Tobacco Free Partnership of Marion County Supports Protecting Pets at PAWS Ice Cream Social
February 20, 2021

The PAWS Ice Cream Social at Letty Towles Dog Park is an annual event that benefits the Humane Society of Marion County by partnering up with the neighborhood ice cream shop, Twistee Treat to offer a free event where owners and their furry friends can enjoy free ice cream treats and venders.

This year’s event was visited by approximately 100 patrons and 50 pets, with a few lucky animals finding new owners and a new home. For the first time, the event was tobacco free with signage stating “no smoking, no vaping, no dipping” at the entrance, through the walking path, and near the dog playground. Visitors, on two legs and on four were able to enjoy the clean air while participating the perks of the festivities.

Pets are more than just precious furry bundles of joy, they are our devoted friends. They entrust us with their lives and rely on their owners to provide them a safe place to live, play and thrive.

Some owners may not realize, but second-hand smoke affects pets negatively just as it does people. Not only cats and dog, but birds too. All pet types are at a greater risk for respiratory conditions from second hand smoke, but birds are especially, as they are extremely sensitive to airborne pollutants.

Cats can develop lung cancer and lymphoma from second hand smoke, or mouth cancer. They spend a large portion of their day cleaning their fur by grooming it with their tongue. If their hair has particles from tobacco or nicotine covering it, then those carcinogenic, or cancer causing, particles are transferred to their mouth which can result in the development of mouth tumors. This collection of particles that ends up on the cat’s fur is referred to as third hand smoke. It can be easily recognized in the home of a tobacco user by removing a picture from the wall revealing an orange aura surrounding the space where the picture was hung with a cleaner area underneath, or in a car that has the appearance of a dark patch on the headliner on the driver’s side.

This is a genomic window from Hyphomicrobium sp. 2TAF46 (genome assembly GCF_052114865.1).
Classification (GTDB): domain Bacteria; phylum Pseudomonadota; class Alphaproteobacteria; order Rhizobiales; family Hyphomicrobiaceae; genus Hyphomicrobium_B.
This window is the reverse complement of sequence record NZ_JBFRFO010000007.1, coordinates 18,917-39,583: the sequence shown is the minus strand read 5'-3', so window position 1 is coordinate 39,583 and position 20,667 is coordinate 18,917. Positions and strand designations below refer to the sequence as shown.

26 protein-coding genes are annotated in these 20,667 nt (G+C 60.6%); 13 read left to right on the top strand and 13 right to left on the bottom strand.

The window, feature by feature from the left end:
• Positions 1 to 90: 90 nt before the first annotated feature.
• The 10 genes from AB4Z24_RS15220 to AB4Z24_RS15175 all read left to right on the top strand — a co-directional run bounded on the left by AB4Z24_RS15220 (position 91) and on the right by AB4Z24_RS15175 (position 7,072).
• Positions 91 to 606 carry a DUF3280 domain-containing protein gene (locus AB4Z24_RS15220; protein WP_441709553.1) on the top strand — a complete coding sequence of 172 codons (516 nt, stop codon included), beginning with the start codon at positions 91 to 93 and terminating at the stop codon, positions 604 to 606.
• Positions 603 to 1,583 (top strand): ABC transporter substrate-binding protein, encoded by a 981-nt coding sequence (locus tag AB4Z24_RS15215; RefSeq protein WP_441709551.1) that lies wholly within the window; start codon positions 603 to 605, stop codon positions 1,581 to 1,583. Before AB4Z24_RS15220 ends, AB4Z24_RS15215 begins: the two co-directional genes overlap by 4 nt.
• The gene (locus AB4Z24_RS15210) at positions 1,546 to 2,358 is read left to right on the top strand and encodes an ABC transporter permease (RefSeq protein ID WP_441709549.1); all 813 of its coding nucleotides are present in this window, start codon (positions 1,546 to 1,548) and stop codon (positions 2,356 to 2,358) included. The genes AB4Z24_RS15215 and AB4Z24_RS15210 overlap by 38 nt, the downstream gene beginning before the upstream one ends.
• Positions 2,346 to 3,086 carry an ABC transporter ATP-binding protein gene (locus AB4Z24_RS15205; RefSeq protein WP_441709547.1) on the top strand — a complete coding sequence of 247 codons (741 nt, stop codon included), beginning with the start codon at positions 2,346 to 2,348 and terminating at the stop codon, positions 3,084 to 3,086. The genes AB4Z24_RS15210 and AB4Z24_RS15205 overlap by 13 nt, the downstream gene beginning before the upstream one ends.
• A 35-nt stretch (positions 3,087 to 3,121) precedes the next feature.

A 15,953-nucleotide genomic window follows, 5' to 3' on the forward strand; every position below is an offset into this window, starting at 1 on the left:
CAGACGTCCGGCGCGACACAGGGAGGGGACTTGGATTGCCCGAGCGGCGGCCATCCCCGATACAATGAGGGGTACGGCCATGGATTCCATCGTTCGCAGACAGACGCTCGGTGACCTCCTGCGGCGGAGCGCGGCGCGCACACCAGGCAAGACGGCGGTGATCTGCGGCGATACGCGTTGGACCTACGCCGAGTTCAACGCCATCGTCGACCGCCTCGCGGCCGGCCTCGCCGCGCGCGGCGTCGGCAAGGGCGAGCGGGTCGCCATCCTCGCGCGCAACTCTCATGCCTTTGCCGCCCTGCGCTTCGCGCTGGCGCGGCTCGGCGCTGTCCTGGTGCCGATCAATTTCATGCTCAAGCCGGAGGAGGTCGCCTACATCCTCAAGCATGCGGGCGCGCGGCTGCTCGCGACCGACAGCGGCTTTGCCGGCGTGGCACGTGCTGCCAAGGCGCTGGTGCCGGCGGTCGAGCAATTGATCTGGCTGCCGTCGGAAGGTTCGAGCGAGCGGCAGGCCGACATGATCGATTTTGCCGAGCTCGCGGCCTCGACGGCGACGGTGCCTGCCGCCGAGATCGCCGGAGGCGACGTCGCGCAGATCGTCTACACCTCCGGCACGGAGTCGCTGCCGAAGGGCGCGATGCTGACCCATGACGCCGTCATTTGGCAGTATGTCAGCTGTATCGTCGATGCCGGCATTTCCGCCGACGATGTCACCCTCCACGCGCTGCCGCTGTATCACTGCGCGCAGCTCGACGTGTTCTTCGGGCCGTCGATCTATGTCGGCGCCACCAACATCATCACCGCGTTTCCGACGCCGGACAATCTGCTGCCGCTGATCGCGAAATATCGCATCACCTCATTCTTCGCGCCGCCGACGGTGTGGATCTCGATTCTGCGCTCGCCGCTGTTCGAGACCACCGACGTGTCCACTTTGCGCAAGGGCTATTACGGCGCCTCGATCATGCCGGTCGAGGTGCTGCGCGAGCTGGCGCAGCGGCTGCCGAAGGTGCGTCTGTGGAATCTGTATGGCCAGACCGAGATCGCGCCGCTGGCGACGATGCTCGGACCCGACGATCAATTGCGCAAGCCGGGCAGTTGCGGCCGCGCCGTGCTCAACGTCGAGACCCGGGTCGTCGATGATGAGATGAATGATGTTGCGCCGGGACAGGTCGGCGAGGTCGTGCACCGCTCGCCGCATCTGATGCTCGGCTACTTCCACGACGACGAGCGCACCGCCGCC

The third hand smoke carries deadly carcinogens that contribute to cellular mutations or tumors in the mouth of cats, or in the noses of dogs. Dogs use rely on their nose in a similar way that we rely on our eye sight or touch. They use their sense of small to assist in pleasure, safety, identification, and nourishment discovery. Because a dog uses this sense far more than we do, it also makes them more susceptible to nasal cancer and lung cancer through both second-hand smoke and third hand smoke. In an environment with tobacco or nicotine exposure, a long-nosed dog, like a Doberman, has a greater surface area in the nasal passage and is at greater risk for nasal tumors while a short-nosed dog like a Pug is more likely to develop lung cancer.


“When you smoke, it’s like they’re smoking,” but they do not have the choice to quit. Help protect your pets by making a plan to quit if you are using tobacco or nicotine, or help someone else’s pet by supporting a decision to quit. Smoking outside and in the car can still bring in dangerous carcinogens through third hand smoke, and pets are extremely sensitive to this type of exposure. offers free quit resources and nicotine replacement therapies. Support tobacco and nicotine free environments and spaces for the health of those who rely us to keep them safe.




To learn more about QuitDoc Foundation, or Marion County Tobacco Free Partnership visit our website, or Like us on Facebook.
QuitDoc Foundation
Marion County Tobacco Free Partnership
Lauren Fischer · Tobacco Prevention Specialist · 352-359-5383 ·